The Ten Broeck Mansion is a historic house museum and headquarters for the Albany County Historical Association (ACHA). It was built by Abraham and Elizabeth Ten Broeck after their previous home was destroyed by fire in 1797. Originally known as Prospect, it was built on land leased from Elizabeth’s brother that overlooked the Hudson River and was completed in 1798. The ACHA acquired the mansion in 1948 and has preserved, maintained and conducted historically accurate renovations on the mansion since that year. The mansion is open for tours, except during the winter months, and hosts numerous events throughout the year. The mansion was added to the National Register of Historic Places in 1971.
In 1797, a
fire swept through Albany that destroyed several blocks and dozens of
structures, to include the home of Abraham and Elizabeth Ten Broeck on Columbia Street. The elderly couple, relative to the times
(both were 63), then proceeded to build an elegant and expansive mansion in
what is now the Arbor Hill neighborhood.
They moved into their new, Federal style home in 1798 and both enjoyed their
remaining years at Prospect. Abraham
died in 1810 and Elizabeth followed three years later.
The Ten Broeck
family dates back to the days of the Dutch colony of New Netherland which was
founded primarily along the Hudson River, from present day New York City to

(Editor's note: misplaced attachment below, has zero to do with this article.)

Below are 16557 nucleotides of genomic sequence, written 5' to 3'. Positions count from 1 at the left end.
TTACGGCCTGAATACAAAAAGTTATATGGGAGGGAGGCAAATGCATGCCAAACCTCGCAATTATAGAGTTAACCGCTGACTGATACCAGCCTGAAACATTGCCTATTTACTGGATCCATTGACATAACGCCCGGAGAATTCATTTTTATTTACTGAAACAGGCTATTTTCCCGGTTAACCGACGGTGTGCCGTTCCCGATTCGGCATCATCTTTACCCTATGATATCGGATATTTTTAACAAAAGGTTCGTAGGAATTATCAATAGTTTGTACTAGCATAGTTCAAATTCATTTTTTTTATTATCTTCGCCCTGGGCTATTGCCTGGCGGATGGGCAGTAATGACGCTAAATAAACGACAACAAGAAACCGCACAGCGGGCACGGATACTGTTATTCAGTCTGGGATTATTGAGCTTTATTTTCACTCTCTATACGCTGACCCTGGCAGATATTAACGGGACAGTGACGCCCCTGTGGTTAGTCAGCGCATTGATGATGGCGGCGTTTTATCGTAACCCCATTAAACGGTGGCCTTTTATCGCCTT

Albany, in the early 17th century.
Abraham was born in 1734 into a prosperous family that included three
previous mayors of Albany. He was
educated in Europe and took over his father’s business interests when the elder
Ten Broeck passed in 1751. He went on to
serve as a delegate from New York at the Second Continental Congress and then
served in the American Revolution, commanding the New York Militia at the
influential Battle of Saratoga in 1777.
Like his father, he served as the mayor of Albany from 1779-1783 and
again from 1796 to 1798. He also served
in the New York State Senate and was appointed as the first judge of the Court
of Common Pleas, appointed by Governor George Clinton in 1781. Finally, he served as the first presidents of
both the Bank of Albany and the Albany Public Library.
As for his
mansion, it went through a Greek Revival renovation in the 1820s and was
purchased by Thomas Worth Olcott in 1848.
Olcott renamed it Arbor Hill and conducted some minor alterations,
adding a first floor butler’s pantry and second floor bathrooms. The Olcott family occupied the house for a
century, bequeathing it to the ACHA in 1948.
The ACHA was founded in 1945 with the express purpose of preserving and
promoting the history of Albany County.
house serves as a period house museum and events venue. Its period pieces include an original
mahogany Olcott family bed, grandfather clocks, various portraits, antique
china and marble fireplaces. Its formal
gardens greet visitors with seasonal blooms.
The ACHA sponsored events include living history days, a summer archaeology
camp, a holiday house tour, garden parties, wine tastings, the Fossieck Lecture
Series, and the Jansen/Cohen Summer Concert Series.